Flooding evacuations ordered in Pennsylvania, N.Y.
* Region earlier socked by flooding from Hurricane Irene
* Remnants of Tropical Storm Lee dump torrents of rain
* Railways, commuter highways closed in Philadelphia area
By Dave Warner
PHILADELPHIA, Sept 8 (Reuters) - Relentless rain spawned by the remnants of Tropical Storm Lee caused major flooding in the U.S. East on Thursday, forcing the evacuation of 65,000 people from the northeastern Pennsylvania city of Wilkes-Barre and swamping homes and businesses from Maryland to New England.
Evacuations also were ordered in New York state due to flooding caused by the powerful rainmaker, which earlier drenched the Gulf Coast region and tested the flood defenses of New Orleans.
Railways and busy commuter highways were closed in the Philadelphia area and at least three deaths related to the flooding were reported in Pennsylvania, whose capital Harrisburg declared a state of emergency.
As much as 12 inches (30 cm) of rain was recorded outside of Harrisburg in central Pennsylvania.
Rivers and creeks already swollen by Hurricane Irene, which caused flooding in late August in parts of the same region, threatened cities and towns throughout Pennsylvania, New York and New Jersey.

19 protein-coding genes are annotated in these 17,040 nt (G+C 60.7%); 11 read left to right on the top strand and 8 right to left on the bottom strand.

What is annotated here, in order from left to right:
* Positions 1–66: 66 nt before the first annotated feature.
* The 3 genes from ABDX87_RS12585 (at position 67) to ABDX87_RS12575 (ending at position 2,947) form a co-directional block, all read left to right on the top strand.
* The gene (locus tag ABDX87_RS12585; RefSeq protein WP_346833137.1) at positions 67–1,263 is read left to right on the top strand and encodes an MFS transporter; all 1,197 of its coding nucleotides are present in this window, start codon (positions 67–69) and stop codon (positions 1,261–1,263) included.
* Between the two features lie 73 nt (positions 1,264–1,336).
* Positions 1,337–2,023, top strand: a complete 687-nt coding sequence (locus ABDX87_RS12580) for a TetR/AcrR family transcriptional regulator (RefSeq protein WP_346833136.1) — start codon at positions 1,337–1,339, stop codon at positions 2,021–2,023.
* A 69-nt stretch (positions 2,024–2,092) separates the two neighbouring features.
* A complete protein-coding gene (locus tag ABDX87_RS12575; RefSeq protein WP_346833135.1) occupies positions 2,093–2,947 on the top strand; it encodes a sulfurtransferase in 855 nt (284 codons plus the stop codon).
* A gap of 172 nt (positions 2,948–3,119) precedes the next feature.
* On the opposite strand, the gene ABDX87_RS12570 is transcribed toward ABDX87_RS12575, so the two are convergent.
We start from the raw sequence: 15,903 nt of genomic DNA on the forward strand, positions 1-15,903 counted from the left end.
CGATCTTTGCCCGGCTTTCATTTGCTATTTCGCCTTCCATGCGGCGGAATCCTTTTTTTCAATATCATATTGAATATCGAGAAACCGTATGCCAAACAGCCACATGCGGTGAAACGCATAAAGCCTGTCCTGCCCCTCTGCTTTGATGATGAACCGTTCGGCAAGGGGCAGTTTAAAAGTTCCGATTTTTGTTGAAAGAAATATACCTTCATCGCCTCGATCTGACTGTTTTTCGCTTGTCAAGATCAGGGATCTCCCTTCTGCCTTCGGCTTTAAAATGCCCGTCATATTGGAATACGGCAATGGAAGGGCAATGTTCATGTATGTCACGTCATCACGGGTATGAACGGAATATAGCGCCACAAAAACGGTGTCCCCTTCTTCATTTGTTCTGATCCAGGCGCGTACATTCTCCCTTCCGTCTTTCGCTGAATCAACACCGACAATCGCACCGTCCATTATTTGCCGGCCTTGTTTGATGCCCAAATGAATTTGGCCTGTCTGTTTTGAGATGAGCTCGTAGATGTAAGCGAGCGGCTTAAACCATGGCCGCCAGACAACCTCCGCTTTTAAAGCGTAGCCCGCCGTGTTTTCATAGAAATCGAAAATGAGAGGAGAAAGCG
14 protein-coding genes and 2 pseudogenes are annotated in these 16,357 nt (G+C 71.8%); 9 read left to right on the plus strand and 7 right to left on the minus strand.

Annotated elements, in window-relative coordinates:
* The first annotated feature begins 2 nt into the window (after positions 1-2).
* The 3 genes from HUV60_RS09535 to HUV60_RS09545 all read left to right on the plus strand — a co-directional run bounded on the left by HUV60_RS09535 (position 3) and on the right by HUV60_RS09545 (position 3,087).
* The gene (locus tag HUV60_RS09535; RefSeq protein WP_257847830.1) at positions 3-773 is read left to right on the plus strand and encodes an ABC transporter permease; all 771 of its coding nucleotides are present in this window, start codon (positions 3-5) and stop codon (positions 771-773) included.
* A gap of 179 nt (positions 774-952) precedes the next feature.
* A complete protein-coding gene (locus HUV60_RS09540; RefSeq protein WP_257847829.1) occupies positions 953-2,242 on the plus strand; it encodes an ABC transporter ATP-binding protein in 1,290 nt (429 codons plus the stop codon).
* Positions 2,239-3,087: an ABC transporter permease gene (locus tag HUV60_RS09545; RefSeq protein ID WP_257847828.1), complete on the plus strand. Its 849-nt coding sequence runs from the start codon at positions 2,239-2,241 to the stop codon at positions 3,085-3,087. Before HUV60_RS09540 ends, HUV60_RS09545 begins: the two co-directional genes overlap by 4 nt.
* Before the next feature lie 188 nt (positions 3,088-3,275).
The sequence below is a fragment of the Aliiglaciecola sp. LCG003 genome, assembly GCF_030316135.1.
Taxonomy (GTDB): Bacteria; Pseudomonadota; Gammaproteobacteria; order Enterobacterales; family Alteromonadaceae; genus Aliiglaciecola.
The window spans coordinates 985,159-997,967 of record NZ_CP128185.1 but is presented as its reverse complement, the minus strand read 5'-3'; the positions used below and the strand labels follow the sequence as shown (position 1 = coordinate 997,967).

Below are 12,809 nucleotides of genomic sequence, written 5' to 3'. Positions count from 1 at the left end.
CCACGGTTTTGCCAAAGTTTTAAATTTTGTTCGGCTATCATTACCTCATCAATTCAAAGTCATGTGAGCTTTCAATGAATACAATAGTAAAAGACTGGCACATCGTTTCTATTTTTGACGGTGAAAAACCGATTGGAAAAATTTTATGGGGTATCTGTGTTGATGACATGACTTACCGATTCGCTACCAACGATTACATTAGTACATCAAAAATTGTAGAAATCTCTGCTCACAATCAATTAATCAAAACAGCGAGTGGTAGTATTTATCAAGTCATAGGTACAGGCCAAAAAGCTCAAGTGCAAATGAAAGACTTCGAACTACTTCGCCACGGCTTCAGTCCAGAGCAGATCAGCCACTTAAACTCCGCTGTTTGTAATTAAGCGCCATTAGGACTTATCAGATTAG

Some 65,000 people were evacuated from Wilkes-Barre early on Thursday because of the rising waters of the Susquehanna River and another 35,000 people in surrounding counties were threatened, Luzerne County Commissioner Stephen Urban said.
The river was expected to crest at 40.7 feet (12.4 meters) later in the day and levies in Wilkes-Barre are built to withstand waters up to 41 feet (12.5 meters), Urban said.
"Our number one priority is protecting lives and getting people out of harm's way," Urban said.
In New York state, mandatory evacuations were declared for some 10,000 residents in Binghamton and Broome counties, near the Pennsylvania border, as well as towns in Schenectady County and Schoharie County.
Torrential overnight rain, accompanied by thunder and lightning, soaked an already-soggy Philadelphia. Flooding, mudslides and rock slides closed some of the area's busiest commuter highways, including the Schuylkill Expressway and U.S. Route 1, authorities said.
Railways were also shut because of flooding, including four heavily traveled commuter lines run by the Southeast Pennsylvania Transit Authority (SEPTA).
In New York state, Amtrak shut rail service west of Albany and officials anticipated numerous highway closures.
In New Jersey, roads closed included busy Route 73 and parts of Route 29 in Trenton along the Delaware River banks.
"It's like Irene without the wind," meteorologist Elliot Abrams of Accuweather.com said of the rain predicted to continue through Thursday.
Fellow forecaster Evan Myers said, "The combination of previous record rainfall, current tropical downpours from Lee, urban development and an already fragile watershed will lead to historic flooding in part of the Northeast this week."
(Additional reporting by Daniel Lovering in Pittsburgh and Holly McKenna in Albany; Editing by Barbara Goldberg and Will Dunham)
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